Imagine you could go back in time but had to return before your coffee gets cold. Fascinating concept.
Such a charming idea, so simple and engaging. Reminds me of the children's television programme Mister Benn, where a man has a short time travel adventure in a fancy-dress shop, only to return to the present when the shopkeeper arrives. In this book though, the people to not go back to the times of gladiators but to their own recent past.
The story is set in a tiny basement cafe where people go for coffee and a spot of supernatural therapy. There are rigid rules for this time travel, which to many people makes the trip not worth the effort. For example, there is a particular chair you have to sit in and not move from and, more significantly, the present will always remain the same. So no matter what anyone does in the revisited past, nothing with change.
Before the Coffee Gets Cold looks at human nature and the little things that remain unsaid. Events may not change but the frame of mind almost certainly will. The time travel is like hypnoses or a drug, the only thing that changes is perception.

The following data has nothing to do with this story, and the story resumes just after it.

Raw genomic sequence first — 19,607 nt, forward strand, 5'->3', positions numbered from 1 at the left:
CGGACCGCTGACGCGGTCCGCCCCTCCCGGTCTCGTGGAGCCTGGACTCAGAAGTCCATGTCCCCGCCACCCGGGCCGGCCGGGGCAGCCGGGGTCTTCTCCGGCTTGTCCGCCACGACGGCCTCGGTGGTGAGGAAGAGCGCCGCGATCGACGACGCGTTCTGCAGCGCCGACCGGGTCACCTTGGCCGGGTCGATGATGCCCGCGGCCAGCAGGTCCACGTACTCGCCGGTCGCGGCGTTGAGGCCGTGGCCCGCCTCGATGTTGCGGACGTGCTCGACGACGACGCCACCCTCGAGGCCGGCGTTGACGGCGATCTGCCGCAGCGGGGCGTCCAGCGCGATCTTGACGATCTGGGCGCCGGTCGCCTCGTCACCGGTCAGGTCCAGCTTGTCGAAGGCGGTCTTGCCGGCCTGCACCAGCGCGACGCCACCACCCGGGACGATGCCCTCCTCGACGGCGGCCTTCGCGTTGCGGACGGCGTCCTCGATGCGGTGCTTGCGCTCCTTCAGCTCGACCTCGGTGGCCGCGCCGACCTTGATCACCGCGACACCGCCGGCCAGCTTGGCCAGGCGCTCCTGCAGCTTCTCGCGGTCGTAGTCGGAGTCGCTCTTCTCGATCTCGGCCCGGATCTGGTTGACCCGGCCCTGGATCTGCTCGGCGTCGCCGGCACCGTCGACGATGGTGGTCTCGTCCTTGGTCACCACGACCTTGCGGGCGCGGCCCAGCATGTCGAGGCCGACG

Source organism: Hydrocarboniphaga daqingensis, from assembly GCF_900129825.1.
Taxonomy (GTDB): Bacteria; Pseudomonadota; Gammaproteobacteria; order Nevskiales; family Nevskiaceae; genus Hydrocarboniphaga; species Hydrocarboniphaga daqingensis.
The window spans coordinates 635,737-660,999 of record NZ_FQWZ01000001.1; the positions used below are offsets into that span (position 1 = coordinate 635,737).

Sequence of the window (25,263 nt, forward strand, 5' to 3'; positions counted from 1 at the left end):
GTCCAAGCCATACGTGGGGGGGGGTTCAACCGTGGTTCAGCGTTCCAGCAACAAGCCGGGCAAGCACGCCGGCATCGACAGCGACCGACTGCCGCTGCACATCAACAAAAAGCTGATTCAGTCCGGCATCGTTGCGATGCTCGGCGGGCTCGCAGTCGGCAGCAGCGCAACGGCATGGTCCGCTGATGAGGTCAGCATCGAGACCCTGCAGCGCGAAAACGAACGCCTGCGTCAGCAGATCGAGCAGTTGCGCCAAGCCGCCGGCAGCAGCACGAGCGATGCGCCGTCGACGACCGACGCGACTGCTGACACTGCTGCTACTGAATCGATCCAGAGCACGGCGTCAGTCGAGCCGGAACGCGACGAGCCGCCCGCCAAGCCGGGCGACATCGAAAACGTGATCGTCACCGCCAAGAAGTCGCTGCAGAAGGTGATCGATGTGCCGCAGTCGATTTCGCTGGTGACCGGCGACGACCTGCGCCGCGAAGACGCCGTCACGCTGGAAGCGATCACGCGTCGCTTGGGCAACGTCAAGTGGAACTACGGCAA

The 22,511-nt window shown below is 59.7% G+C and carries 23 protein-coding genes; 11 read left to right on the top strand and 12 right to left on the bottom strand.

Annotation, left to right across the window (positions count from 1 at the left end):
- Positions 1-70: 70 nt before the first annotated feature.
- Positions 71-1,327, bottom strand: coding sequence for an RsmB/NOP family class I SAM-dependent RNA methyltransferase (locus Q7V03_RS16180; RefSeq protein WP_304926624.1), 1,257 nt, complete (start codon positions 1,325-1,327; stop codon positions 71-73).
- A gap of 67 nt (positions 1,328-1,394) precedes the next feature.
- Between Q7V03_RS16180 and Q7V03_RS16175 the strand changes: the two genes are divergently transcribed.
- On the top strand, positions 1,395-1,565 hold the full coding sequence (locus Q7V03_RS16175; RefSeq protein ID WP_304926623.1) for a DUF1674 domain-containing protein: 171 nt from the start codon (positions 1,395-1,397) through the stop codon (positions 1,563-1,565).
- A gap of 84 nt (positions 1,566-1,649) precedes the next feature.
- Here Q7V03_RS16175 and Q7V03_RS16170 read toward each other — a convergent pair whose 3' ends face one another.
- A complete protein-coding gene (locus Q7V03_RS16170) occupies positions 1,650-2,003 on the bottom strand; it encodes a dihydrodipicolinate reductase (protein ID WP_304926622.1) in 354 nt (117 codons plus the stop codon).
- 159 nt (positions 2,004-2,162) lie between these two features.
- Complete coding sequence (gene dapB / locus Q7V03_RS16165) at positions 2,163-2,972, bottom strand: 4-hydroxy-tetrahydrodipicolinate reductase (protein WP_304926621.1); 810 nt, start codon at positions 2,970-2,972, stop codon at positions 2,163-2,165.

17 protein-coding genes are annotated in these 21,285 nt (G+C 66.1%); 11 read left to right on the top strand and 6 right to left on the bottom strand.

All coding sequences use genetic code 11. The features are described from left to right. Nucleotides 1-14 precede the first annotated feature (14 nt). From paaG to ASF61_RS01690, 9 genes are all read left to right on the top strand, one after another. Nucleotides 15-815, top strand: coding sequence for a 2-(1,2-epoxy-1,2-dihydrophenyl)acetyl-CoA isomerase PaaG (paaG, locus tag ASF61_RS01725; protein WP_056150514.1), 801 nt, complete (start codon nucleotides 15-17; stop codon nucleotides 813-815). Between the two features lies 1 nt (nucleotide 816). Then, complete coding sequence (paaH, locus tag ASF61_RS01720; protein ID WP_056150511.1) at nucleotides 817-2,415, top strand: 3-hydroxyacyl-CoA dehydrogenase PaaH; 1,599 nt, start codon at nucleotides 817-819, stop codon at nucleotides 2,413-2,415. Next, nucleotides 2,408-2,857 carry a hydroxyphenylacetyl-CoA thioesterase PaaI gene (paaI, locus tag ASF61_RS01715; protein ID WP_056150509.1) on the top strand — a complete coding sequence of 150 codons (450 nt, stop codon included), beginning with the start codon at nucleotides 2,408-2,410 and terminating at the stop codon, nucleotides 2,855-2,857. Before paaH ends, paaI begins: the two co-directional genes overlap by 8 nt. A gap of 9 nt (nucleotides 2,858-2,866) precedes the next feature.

There are about half a dozen characters in the featured coffee shop, all with confusing Japanese names that include the letters kay or zed in their names, or sometimes both - but that is a failing due to my ignorance of Japanese. Fortunately, some of the characters are filled out enough to be distinguished from the others.
The telling of each of their stories is like a fable, both in the content and the manner in which it is told, making this book a little treasure. The man with dementia who now fails to recognise his wife is very sad.
A delightful and profound novel.
Published by Pan MacMillan Picador on 19 September 2019. Advanced review copy supplied by the publisher.
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